Last updated: 24 June 2010
Renowned sculptor Sebastian Boyesen was commissioned to design and build the new Six Bells Miners Memorial to coincide with the 50th anniversary of the 1960 Six Bells Colliery disaster. He lives in the coastal village of Llangrannog in Ceredigion.
Sebastien Boyesen was born in Sussex in 1960. He studied at Cambridge College of Art and Technology between 1976 and 1978, and at Bournemouth and Poole College of Art and Design from 1978 to 1981.
He followed this with a one year postgrad course in Stage Design at the Welsh College of Music and Drama in Cardiff. And in 1983 Boyesen won the Welsh Arts Council Young Artists Award.
Between late 1987 and 1989 he held the role of Sculptor for Heritage Projects in York, working on figurative museum exhibits.
In 1991 the Merchant Navy Memorial was unveiled in Newport in south Wales, and soon after Boyesen took up the post of town sculptor for Newport Borough Council.
Works during his time in the post include This Little Piggy Went To Market, Mural for the Library, Museum and Art Gallery, VE VJ memorial in the town centre (a cut granite floor mosaic), and The Vision Of St Gwynllyw, also known as The Bell Carrier.
Boyesen's sculptures Mortal Coil and The Vision Of St Gwynllyw, courtesy of the artist.
The late 1990s saw The Broadway Wall installed for Mid Glamorgan County Council and the installations of the Scott Harbour Compass Rose in Cardiff Bay and the Wigan market place floor mosaic.
Major works in the noughties include the Sunny Bar Gateway in Doncaster, two Millennium Markers sculptures in Blackburn, the Mortal Coil bronze sculpture for Neath Port Talbot Borough Council, Radstock Miners Memorial and the Battle of Britain Memorial for Westminster Council.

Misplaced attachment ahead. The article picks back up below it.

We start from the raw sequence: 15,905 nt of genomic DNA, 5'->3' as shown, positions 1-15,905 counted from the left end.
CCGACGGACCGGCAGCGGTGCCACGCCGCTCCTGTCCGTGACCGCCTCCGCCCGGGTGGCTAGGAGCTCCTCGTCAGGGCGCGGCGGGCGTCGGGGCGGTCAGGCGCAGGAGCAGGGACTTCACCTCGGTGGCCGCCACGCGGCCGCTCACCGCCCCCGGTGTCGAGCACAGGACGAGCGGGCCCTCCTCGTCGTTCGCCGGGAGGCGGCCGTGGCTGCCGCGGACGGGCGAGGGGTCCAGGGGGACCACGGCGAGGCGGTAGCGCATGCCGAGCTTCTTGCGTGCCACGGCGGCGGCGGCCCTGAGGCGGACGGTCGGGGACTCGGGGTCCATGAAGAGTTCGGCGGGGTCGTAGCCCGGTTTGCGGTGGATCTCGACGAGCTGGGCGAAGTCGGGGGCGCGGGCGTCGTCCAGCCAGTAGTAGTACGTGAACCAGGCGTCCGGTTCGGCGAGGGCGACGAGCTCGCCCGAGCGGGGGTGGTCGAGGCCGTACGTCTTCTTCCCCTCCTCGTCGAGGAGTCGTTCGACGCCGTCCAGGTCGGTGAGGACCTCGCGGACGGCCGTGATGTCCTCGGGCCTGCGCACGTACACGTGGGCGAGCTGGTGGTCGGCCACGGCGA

More recently, Boyesen has been involved with the Chester-le-Street Civic Heart regeneration scheme and has seen the installation of sculptures Chartist Man and Lantern in Blackwood, south Wales.
In 2009 he was commissioned to design and build the new Six Bells Miners Memorial to coincide with the 50 year anniversary of the Six Bells Colliery tragedy, after Blaenau Gwent County Borough Council and Six Bells Communities First secured the funding necessary to finance the project.
Costing £200,000, the memorial is a 12.6m high statue of a miner constructed of slices of corten steel standing on a 7.4m high sandstone face plinth. The name, age and occupation of each of the 45 victims is to be laser cut into the corten steel band that surrounds the plinth.
Boyesen feels that the project represents a unique opportunity to remind the public of Wales' impact on the mining industry at large: "It is an opportunity to say something about an event which happened in the 1960s that is still felt deeply by the local community.
"The industrial revolution was fired by Welsh coal and ultimately, the British Empire was built using Welsh coal. People have forgotten this and the incredibly high cost that coal had on the local communities."
A future project for the sculptor is a life-size figurative bronze sculpture of Saint Carannog as part of a community project organized and funded by the residents of Llangrannog.